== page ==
Russell Kirk left no doubt on which side of this debate he stood. At a time when the liberal interpretation of America’s past and destiny reigned all but unchallenged he forged, from dispirited and isolated pockets of resistance, a tradition of cultural valuation and analysis. And this tradition connected “modern” America to its cultural roots in Great Britain, medieval Europe and the classical world. From The Conservative Mind through The Roots of American Order and America’s British Culture Kirk insisted that American constitutional government—our system of ordered liberty—rests on customs, beliefs, and habits developed during 150 years of relative self-government in the colonies and by centuries of formation within Western civilization.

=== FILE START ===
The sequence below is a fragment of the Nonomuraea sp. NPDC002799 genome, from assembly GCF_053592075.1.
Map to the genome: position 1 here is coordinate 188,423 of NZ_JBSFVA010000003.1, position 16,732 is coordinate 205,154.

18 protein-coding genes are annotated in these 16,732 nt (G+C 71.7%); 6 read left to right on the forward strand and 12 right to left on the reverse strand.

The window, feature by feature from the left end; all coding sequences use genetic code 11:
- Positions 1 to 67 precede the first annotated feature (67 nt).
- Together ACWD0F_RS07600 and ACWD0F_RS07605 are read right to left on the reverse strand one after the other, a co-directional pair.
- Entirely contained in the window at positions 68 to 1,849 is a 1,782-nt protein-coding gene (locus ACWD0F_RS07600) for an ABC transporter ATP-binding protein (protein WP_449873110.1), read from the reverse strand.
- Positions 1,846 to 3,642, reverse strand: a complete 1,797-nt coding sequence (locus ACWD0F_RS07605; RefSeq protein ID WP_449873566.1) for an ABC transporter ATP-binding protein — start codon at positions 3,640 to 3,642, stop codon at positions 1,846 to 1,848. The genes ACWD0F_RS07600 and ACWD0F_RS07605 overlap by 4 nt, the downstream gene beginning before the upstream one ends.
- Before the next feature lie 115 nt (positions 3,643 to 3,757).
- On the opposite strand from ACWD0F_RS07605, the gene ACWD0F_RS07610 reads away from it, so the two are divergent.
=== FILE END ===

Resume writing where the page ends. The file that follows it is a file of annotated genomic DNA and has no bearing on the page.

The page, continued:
Kirk argued that our “new order of the ages” was not intended to be a political utopia founded on abstract theories. Rather, it was to be an experiment in republican self-government firmly grounded in traditions of common law, local control, and adherence to Christian and western standards of virtue. Thus the American founders drafted a Constitution that balanced and limited the powers of the central government, thereby protecting rather than threatening the cultural habits or unwritten constitution onto which it was grafted. Conservatives at the time—John Adams chief among them—sought to maintain the historical continuity of Americans’ traditions and ways of life within their new nation. Of course, Jefferson and his followers took a different path; they sought to reform society on the basis of abstract principles borrowed from the French revolutionary Jacobins. And so was born the fundamental tension in America between defenders of tradition and ideologues committed to the notion of progress and its corollary values of equality and material wealth.